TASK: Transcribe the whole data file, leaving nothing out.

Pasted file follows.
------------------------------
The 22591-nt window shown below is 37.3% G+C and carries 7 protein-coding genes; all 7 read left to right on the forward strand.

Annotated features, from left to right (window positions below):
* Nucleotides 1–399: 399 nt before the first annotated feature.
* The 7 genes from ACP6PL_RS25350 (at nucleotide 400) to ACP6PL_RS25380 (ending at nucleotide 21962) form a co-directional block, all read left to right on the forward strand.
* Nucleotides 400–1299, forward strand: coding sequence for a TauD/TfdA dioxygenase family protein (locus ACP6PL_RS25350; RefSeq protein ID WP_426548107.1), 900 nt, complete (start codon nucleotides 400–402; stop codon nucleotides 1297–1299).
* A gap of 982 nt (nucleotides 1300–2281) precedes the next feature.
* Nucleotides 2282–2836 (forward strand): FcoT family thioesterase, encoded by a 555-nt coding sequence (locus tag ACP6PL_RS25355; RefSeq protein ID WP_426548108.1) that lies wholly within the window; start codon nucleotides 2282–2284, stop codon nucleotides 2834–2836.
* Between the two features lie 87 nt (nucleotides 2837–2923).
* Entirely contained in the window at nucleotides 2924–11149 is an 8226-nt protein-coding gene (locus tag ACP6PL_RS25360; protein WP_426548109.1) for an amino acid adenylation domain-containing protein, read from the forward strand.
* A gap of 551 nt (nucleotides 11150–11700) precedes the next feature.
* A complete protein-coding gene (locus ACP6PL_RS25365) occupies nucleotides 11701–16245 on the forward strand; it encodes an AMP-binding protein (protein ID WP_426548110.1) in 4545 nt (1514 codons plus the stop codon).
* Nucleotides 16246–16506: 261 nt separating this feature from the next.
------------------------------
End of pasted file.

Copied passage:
The 22591-nt window shown below is 37.3% G+C and carries 7 protein-coding genes; all 7 read left to right on the forward strand.

Annotated features, from left to right (window positions below):
* Nucleotides 1–399: 399 nt before the first annotated feature.
* The 7 genes from ACP6PL_RS25350 (at nucleotide 400) to ACP6PL_RS25380 (ending at nucleotide 21962) form a co-directional block, all read left to right on the forward strand.
* Nucleotides 400–1299, forward strand: coding sequence for a TauD/TfdA dioxygenase family protein (locus ACP6PL_RS25350; RefSeq protein ID WP_426548107.1), 900 nt, complete (start codon nucleotides 400–402; stop codon nucleotides 1297–1299).
* A gap of 982 nt (nucleotides 1300–2281) precedes the next feature.
* Nucleotides 2282–2836 (forward strand): FcoT family thioesterase, encoded by a 555-nt coding sequence (locus tag ACP6PL_RS25355; RefSeq protein ID WP_426548108.1) that lies wholly within the window; start codon nucleotides 2282–2284, stop codon nucleotides 2834–2836.
* Between the two features lie 87 nt (nucleotides 2837–2923).
* Entirely contained in the window at nucleotides 2924–11149 is an 8226-nt protein-coding gene (locus tag ACP6PL_RS25360; protein WP_426548109.1) for an amino acid adenylation domain-containing protein, read from the forward strand.
* A gap of 551 nt (nucleotides 11150–11700) precedes the next feature.
* A complete protein-coding gene (locus ACP6PL_RS25365) occupies nucleotides 11701–16245 on the forward strand; it encodes an AMP-binding protein (protein ID WP_426548110.1) in 4545 nt (1514 codons plus the stop codon).
* Nucleotides 16246–16506: 261 nt separating this feature from the next.